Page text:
US Airways Club Tampa, American First Class Tampa to Chicago to Miami, American Flagship Lounge Chicago
American First Class Miami to London
British Airways First Class Lounge London, British Airways Club Europe London to Paris
Le Pavillon des Lettres Hotel Paris
Hyatt Regency Paris Charles de Gaulle
American Admirals Club Paris, British Airways Club Europe Paris to London
American Flagship Lounge London, American First Class London to Miami
American First Class Miami to Dallas to Tampa
For years I’ve wanted to go for American Airlines Executive Platinum status (their top tier), but the opportunity never practically presented itself. The fact is, American refused to status match top tiers from other airlines, even to their middle tier. Instead they only issued “paid” challenges to Platinum status, which anyone can take advantage of.
After missing literally a handful of upgrades over five or six years as a United 1K, I wasn’t about to go to American and start all over. Well, at least until this year. You see, in late January American announced a top tier status challenge. Top tier elites at United and Delta could be issued “challenges,” whereby they would be given instant Platinum status and then require you to earn 25,000 elite qualifying points within 90 days.
Now, to most of you 25,000 points doesn’t sound like that much. But that’s probably because you’re not an American flier. American has three qualification metrics. You can qualify based on segments, elite qualifying miles, or elite qualifying points. At American, you earn one elite qualifying mile for every mile you fly, regardless of whether it’s on the cheapest coach fare or the most expensive paid first class ticket. However, the points you earn are based on what fare class you’re booked into. A discounted coach ticket earns 0.5 points per mile, while a paid first class ticket earns 1.5 points per mile.
In other words, to complete the challenge I needed to fly either 50,000 miles in discounted coach or about 17,000 miles in a paid premium cabin.
In the past I would have roughed it out in coach, but this time around I decided to make it fun. I noticed American had very reasonable discounted business class fares from Florida to London and Paris, around $1,600. Furthermore, American has incredibly generous routing rules, so I was able to route the ticket as follows:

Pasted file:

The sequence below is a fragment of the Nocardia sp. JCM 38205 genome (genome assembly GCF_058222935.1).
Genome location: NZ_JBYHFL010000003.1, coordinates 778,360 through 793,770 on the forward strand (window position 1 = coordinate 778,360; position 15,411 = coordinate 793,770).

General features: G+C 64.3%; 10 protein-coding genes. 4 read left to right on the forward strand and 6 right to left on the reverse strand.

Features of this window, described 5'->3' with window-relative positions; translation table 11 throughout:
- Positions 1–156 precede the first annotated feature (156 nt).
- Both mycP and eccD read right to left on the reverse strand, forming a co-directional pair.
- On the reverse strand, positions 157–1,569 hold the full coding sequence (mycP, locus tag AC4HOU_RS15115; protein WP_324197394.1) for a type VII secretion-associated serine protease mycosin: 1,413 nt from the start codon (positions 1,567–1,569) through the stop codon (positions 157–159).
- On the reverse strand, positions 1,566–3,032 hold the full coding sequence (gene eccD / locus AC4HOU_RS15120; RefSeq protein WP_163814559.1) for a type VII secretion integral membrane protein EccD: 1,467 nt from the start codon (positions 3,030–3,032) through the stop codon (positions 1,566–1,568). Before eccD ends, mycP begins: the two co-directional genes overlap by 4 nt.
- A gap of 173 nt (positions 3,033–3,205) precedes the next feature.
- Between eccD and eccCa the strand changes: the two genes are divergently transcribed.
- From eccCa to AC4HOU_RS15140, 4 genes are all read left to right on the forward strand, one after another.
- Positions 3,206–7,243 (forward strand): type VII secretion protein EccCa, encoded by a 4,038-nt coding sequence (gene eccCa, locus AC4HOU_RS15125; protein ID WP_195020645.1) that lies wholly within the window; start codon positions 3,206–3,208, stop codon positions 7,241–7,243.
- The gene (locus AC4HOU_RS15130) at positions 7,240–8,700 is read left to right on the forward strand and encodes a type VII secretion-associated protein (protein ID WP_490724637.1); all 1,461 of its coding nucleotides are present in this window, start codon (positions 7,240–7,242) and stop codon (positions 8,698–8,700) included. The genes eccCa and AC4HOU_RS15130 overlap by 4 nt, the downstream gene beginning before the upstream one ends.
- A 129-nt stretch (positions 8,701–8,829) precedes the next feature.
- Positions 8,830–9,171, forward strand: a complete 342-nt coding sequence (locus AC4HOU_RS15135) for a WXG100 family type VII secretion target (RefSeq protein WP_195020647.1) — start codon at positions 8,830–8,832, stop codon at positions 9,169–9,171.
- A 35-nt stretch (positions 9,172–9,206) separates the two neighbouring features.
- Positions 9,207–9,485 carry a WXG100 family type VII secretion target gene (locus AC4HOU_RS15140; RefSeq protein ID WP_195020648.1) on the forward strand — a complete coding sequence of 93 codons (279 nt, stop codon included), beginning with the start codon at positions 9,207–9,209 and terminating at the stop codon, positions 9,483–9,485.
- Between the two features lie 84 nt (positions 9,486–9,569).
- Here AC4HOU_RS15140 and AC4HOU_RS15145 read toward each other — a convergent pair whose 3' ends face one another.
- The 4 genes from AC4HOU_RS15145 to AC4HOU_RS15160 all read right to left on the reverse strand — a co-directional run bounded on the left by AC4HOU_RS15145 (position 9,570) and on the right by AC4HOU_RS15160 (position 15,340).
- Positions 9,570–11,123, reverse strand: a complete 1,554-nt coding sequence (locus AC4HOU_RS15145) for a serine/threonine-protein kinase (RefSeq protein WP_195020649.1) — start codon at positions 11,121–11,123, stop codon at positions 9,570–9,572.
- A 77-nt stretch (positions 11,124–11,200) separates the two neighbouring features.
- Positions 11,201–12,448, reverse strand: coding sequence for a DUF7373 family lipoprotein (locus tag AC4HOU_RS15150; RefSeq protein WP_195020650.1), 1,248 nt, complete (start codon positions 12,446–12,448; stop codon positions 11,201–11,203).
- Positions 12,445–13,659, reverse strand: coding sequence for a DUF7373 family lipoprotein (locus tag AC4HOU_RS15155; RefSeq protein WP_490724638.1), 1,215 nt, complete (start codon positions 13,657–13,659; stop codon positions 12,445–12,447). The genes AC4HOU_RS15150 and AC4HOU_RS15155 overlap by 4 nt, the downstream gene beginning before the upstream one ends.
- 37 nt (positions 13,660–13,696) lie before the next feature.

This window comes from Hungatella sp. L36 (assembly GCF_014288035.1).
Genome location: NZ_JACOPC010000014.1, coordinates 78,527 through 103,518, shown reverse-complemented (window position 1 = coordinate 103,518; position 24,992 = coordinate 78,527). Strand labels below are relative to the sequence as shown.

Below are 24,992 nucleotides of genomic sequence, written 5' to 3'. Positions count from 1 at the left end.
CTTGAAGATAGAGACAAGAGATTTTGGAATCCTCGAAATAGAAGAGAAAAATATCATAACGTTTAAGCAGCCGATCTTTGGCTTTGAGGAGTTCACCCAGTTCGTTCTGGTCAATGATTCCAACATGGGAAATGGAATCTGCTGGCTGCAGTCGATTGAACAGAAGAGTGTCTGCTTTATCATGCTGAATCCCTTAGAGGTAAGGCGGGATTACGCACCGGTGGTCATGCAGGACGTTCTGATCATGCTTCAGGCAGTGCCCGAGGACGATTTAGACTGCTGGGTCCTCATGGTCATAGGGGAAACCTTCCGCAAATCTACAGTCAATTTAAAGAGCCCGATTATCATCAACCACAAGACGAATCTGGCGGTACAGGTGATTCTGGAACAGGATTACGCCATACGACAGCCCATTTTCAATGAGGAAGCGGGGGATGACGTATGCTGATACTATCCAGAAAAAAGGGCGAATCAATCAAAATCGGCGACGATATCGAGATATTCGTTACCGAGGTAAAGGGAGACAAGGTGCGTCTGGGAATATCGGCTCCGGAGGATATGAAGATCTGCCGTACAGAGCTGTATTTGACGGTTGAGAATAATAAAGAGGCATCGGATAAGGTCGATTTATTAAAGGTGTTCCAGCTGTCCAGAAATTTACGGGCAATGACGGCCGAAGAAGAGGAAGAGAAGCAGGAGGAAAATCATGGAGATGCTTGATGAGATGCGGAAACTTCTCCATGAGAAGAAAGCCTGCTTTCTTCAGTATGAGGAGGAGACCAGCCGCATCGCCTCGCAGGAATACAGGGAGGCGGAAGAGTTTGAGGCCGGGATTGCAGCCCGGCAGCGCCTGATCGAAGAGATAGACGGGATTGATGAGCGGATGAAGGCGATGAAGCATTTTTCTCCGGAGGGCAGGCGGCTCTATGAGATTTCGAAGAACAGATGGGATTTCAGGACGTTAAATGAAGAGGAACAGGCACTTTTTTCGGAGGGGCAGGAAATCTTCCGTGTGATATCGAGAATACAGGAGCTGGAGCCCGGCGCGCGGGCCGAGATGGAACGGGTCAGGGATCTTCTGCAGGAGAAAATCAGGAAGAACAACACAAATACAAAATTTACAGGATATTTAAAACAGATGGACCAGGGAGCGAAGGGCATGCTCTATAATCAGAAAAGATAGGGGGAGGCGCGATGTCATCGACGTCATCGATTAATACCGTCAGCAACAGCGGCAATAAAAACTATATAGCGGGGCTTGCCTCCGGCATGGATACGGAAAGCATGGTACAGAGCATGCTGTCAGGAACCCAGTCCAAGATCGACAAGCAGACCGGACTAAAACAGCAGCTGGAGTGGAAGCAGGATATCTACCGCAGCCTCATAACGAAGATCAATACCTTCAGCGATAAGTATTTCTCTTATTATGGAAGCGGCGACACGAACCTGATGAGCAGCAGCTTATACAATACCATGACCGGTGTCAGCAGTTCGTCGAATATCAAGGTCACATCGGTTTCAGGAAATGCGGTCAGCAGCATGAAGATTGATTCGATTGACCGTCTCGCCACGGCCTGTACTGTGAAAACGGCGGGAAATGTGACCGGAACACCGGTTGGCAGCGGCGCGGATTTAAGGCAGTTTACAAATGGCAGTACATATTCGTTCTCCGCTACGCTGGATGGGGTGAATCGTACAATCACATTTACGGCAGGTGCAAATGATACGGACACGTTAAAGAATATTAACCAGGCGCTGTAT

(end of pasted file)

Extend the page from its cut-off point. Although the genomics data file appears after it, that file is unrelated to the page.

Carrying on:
06/02 AA0415, Tampa to Chicago, 8:25AM-10:15AM, 737-800
06/02 AA2074, Chicago to Miami, 12:45PM-4:45PM, 767-300
06/02 AA0056, Miami to London, 6:25PM-8:10AM (+1 day), 777-200
06/03 BA0308, London to Paris, 10:45AM-1:00PM, 320
06/05 BA0303, Paris to London, 7:35AM-7:55AM, 320
06/05 AA0057, London to Miami, 9:50AM-2:30PM, 777-200
06/05 AA0544, Miami to Dallas, 4:10PM-6:25PM, 737-800
06/05 AA0674, Dallas to Tampa, 8:40PM-11:55PM, MD-80
That’s right, I flew from Tampa to Paris via Chicago, Miami, and London, and from Paris to Tampa via London, Miami, and Dallas. The ticket cost me $1,600, but I would nearly be completing my Executive Platinum challenge through this trip alone, which would earn me eight systemwide upgrades.
The icing on the cake was that I had a friend with expiring systemwide upgrades, so I was able to upgrade my segments between Miami and London to first class both ways.
Even better, American was running a double elite qualifying miles promotion on their Miami to London route and offering 20,000 bonus miles for paid first or business class.
So for $1,600 I was getting a weekend in Paris, international first class to Paris, eight systemwide upgrades and Executive Platinum status, about 25,000 elite qualifying miles, and over 50,000 redeemable miles.
Unfortunately my trip took a turn for the worse, as the evening before my flight I tried to check-in online, only to find that my ticket was from Raleigh to Los Angeles instead of from Tampa to Paris. I managed to have a supervisor reinstate the ticket.The lesson I learned? I have one or two really malicious blog readers. Oh, and protect your itineraries. You can read all about that story here.
Anyway, once the ticket was fixed I was quite looking forward to the journey, despite having only returned from my trip around the world three days prior.